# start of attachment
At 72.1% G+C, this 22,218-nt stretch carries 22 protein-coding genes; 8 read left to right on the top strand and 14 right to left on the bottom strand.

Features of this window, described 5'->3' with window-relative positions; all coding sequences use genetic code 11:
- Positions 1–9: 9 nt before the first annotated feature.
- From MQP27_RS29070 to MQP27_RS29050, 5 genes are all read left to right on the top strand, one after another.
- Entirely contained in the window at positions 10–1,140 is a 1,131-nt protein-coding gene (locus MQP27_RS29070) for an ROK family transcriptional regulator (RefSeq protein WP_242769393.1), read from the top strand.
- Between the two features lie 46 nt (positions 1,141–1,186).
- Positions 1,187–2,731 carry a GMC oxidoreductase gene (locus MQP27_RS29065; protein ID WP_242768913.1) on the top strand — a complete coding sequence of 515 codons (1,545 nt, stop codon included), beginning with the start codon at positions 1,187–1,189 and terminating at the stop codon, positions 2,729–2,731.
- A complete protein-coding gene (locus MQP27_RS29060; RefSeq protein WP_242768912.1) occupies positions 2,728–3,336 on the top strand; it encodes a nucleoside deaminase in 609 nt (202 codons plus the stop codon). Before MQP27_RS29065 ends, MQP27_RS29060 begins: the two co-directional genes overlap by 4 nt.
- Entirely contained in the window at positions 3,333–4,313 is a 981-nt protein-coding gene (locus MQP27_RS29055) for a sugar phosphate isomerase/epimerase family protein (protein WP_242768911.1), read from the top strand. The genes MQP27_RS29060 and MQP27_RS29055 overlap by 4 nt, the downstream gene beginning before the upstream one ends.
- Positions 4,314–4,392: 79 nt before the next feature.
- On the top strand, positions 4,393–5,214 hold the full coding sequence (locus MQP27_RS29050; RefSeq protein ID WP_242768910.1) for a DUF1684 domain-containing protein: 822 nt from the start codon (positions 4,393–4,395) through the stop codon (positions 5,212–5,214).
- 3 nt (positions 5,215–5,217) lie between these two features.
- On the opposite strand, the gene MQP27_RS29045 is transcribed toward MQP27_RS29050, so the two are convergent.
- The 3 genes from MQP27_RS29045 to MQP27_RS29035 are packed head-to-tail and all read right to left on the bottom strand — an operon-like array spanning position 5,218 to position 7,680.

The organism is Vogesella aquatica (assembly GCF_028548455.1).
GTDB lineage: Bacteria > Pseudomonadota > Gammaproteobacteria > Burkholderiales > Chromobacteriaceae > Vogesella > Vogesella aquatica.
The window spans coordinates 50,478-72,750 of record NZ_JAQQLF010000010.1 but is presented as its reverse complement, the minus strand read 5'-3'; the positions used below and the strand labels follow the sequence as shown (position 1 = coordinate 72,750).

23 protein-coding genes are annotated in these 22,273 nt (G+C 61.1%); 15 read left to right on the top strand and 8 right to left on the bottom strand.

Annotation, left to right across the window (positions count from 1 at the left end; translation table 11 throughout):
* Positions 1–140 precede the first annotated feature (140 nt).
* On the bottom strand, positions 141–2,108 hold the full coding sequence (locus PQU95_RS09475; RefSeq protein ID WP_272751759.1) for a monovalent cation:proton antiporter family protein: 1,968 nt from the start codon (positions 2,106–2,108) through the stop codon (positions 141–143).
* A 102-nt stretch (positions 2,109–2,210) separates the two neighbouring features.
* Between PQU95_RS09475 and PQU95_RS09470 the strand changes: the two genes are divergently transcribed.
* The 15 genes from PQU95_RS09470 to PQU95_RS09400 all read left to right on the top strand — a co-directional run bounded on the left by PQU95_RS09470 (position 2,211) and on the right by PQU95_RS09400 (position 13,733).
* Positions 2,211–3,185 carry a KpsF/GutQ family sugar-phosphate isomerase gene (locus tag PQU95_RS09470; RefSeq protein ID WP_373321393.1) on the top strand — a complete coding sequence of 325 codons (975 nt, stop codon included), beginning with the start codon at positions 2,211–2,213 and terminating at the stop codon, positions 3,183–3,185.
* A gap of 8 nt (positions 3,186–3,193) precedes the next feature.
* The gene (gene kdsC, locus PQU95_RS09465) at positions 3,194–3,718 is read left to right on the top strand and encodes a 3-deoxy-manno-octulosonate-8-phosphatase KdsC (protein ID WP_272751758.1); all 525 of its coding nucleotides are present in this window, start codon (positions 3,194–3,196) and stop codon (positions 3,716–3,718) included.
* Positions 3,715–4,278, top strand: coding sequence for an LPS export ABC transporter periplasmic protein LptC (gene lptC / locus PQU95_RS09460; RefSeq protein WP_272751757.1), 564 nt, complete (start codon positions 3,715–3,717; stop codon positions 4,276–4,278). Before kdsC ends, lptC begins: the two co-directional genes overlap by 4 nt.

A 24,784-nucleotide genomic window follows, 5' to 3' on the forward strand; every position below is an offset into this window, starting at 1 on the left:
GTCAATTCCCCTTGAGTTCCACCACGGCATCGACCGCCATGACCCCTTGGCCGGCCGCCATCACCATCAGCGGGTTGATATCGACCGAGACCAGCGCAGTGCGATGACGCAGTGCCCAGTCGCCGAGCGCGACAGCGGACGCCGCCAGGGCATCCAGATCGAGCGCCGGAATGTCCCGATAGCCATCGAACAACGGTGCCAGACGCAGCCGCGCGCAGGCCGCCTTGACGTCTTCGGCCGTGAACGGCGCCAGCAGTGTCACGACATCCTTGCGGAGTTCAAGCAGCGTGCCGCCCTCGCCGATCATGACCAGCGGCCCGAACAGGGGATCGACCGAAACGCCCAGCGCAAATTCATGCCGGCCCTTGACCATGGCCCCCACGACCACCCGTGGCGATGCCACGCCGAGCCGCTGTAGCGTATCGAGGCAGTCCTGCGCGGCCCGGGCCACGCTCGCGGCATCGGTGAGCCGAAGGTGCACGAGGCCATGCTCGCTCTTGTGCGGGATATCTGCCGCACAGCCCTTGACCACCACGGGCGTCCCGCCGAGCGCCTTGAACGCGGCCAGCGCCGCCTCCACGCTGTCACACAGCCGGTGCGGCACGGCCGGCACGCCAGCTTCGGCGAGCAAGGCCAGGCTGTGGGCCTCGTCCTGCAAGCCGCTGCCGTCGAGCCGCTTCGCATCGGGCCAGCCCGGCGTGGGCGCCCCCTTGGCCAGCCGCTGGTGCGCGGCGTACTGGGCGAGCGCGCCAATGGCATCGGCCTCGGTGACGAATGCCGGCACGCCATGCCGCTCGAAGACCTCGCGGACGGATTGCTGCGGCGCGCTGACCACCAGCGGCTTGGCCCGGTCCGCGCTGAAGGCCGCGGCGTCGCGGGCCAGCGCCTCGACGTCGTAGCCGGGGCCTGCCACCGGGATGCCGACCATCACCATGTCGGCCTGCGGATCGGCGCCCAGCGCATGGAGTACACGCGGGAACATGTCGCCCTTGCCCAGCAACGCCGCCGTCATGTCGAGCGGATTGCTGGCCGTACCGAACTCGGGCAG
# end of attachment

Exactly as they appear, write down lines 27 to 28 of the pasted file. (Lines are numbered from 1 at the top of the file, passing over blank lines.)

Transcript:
* The gene (gene kdsC, locus PQU95_RS09465) at positions 3,194–3,718 is read left to right on the top strand and encodes a 3-deoxy-manno-octulosonate-8-phosphatase KdsC (protein ID WP_272751758.1); all 525 of its coding nucleotides are present in this window, start codon (positions 3,194–3,196) and stop codon (positions 3,716–3,718) included.
* Positions 3,715–4,278, top strand: coding sequence for an LPS export ABC transporter periplasmic protein LptC (gene lptC / locus PQU95_RS09460; RefSeq protein WP_272751757.1), 564 nt, complete (start codon positions 3,715–3,717; stop codon positions 4,276–4,278). Before kdsC ends, lptC begins: the two co-directional genes overlap by 4 nt.